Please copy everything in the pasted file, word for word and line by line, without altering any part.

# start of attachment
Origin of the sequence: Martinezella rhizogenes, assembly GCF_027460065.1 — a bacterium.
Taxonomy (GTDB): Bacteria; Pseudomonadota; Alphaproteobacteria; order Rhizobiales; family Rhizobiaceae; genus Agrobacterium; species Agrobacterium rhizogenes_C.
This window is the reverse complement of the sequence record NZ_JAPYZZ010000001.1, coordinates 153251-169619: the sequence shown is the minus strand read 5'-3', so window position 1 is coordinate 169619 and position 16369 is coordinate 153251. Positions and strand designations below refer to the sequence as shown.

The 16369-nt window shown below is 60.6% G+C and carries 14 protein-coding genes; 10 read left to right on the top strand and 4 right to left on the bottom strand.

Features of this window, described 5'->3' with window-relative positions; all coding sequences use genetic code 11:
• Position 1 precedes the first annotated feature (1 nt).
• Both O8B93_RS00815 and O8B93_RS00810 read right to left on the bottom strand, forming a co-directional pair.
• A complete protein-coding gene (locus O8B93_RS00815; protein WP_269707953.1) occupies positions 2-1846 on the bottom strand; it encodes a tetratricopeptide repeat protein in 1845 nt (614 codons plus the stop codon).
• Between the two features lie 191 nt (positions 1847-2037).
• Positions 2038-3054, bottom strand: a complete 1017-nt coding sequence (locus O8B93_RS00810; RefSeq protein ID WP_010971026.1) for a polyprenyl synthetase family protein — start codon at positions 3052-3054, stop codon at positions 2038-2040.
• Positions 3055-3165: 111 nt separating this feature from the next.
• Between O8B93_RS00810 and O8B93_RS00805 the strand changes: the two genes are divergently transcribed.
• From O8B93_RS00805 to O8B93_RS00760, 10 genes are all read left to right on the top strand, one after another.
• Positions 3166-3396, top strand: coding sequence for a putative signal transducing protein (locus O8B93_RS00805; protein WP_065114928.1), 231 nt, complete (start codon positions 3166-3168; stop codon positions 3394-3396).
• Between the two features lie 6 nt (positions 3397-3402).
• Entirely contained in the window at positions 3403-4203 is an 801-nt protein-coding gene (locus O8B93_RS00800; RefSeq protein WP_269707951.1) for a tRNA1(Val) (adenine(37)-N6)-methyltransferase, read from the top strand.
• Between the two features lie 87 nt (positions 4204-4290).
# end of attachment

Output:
Origin of the sequence: Martinezella rhizogenes, assembly GCF_027460065.1 — a bacterium.
Taxonomy (GTDB): Bacteria; Pseudomonadota; Alphaproteobacteria; order Rhizobiales; family Rhizobiaceae; genus Agrobacterium; species Agrobacterium rhizogenes_C.
This window is the reverse complement of the sequence record NZ_JAPYZZ010000001.1, coordinates 153251-169619: the sequence shown is the minus strand read 5'-3', so window position 1 is coordinate 169619 and position 16369 is coordinate 153251. Positions and strand designations below refer to the sequence as shown.

The 16369-nt window shown below is 60.6% G+C and carries 14 protein-coding genes; 10 read left to right on the top strand and 4 right to left on the bottom strand.

Features of this window, described 5'->3' with window-relative positions; all coding sequences use genetic code 11:
• Position 1 precedes the first annotated feature (1 nt).
• Both O8B93_RS00815 and O8B93_RS00810 read right to left on the bottom strand, forming a co-directional pair.
• A complete protein-coding gene (locus O8B93_RS00815; protein WP_269707953.1) occupies positions 2-1846 on the bottom strand; it encodes a tetratricopeptide repeat protein in 1845 nt (614 codons plus the stop codon).
• Between the two features lie 191 nt (positions 1847-2037).
• Positions 2038-3054, bottom strand: a complete 1017-nt coding sequence (locus O8B93_RS00810; RefSeq protein ID WP_010971026.1) for a polyprenyl synthetase family protein — start codon at positions 3052-3054, stop codon at positions 2038-2040.
• Positions 3055-3165: 111 nt separating this feature from the next.
• Between O8B93_RS00810 and O8B93_RS00805 the strand changes: the two genes are divergently transcribed.
• From O8B93_RS00805 to O8B93_RS00760, 10 genes are all read left to right on the top strand, one after another.
• Positions 3166-3396, top strand: coding sequence for a putative signal transducing protein (locus O8B93_RS00805; protein WP_065114928.1), 231 nt, complete (start codon positions 3166-3168; stop codon positions 3394-3396).
• Between the two features lie 6 nt (positions 3397-3402).
• Entirely contained in the window at positions 3403-4203 is an 801-nt protein-coding gene (locus O8B93_RS00800; RefSeq protein WP_269707951.1) for a tRNA1(Val) (adenine(37)-N6)-methyltransferase, read from the top strand.
• Between the two features lie 87 nt (positions 4204-4290).